Tammy Yee has written and/or illustrated more than 24 books, including The Tsunami Quilt (written by Anthony Fredericks, Sleeping Bear Press), Honor Awards winner for the 2008 Storytelling World Awards in the Stories for Pre-Adolescent Listeners category; A is for Aloha (written by Uilani Goldsberry, Sleeping Bear Press), selected by the Hawaii Center for the Book to represent the state at the 2006 National Book Festival; Lullaby Moon (written by Elaine Masters), winner of the 2003 Ka Palapala Po'okela Award for Excellence in Children's Books; and Baby Honu's Incredible Journey, an island children's classic .
In addition, Tammy has given numerous presentations in schools and libraries across Hawaii. She has presented at the 2000 Hawaii Island Writers Conference, the 2005 Read To Me Conference in Honolulu, the 2005 and 2006 SCBWI-Hawaii Annual Conferences and the 2007 Honolulu Writer's Conference. Her paintings are on display at the Mazza Museum in Findlay, Ohio.
Her presentations depend on the age and size of the audience, and usually last 40 minutes.
For pre-school children the program begins with a reading, followed by a brief drawing demonstration and a craft activity involving paper bag puppet and/or mask making.
Elementary school students are read to, then introduced to the world of publishing by the sharing of actual rough sketches, dummies and original artwork. Children of this age are often fascinated by the process of taking a manuscript and making it into a picture book, and editing and revision are stressed. The program ends with a drawing demonstration.
Another variation for students involves a writing exercise, where the audience learns about the basic elements of writing a story, starting with identification of a problem, characters and setting. We work together to write the introduction of the story, which Tammy then illustrates. This works well with children in grade 4 and up and in groups of less than 25 children.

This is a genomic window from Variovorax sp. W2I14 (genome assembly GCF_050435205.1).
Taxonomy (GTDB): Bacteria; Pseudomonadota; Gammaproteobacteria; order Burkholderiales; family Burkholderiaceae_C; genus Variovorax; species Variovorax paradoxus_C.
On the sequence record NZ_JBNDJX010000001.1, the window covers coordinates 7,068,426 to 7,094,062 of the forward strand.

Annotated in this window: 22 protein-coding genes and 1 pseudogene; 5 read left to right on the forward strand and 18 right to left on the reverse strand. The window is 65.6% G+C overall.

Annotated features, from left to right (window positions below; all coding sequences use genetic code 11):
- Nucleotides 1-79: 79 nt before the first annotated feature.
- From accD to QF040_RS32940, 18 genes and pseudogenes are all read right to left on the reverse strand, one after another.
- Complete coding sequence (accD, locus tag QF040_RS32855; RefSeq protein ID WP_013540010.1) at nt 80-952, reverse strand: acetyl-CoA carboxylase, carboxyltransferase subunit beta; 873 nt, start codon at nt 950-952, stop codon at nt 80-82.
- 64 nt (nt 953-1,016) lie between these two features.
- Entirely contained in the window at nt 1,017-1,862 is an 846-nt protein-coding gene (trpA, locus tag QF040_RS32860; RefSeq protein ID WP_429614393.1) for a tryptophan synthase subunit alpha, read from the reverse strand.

In her presentations Tammy hopes to share her enthusiasm for reading, writing and illustrating and stresses how the basic elements of storytelling are present not only in books, but also in media the children perhaps had not thought about but are familiar with: music, movies, commercials and even video games.
Ellie Crowe is the recipient of numerous awards, including the 2002 Hawai'i Book Publishers Association Excellence in Special-Interest Books Honorable Mention and 2002 Certificate of Merit in the literary arts category of the "Keep it Hawai'i" awards for Exploring Lost Hawai'i; 2004 Kahili Award in the literary arts category for Kamehameha - The Boy Who Became a Warrior King; and four 2004 awards from the Hawai'i Book Publishers Association for Excellence in Writing Literature and Excellence in Hawaiian Culture- Children's Literature. Her books include: The Boy Who Tricked the Ghosts, Duke's Olympic Feet and
Kamehameha: The Boy Who Became a Warrior King.
Both Ellie and Tammy have done numerous school visits. Presentations feature Ellie's perspective on the writing process, sharing with students her inspiration, research methods and tips for good writing. Tammy uses visual aids such as sketches, dummies and final artwork to take students on a journey through the publishing process.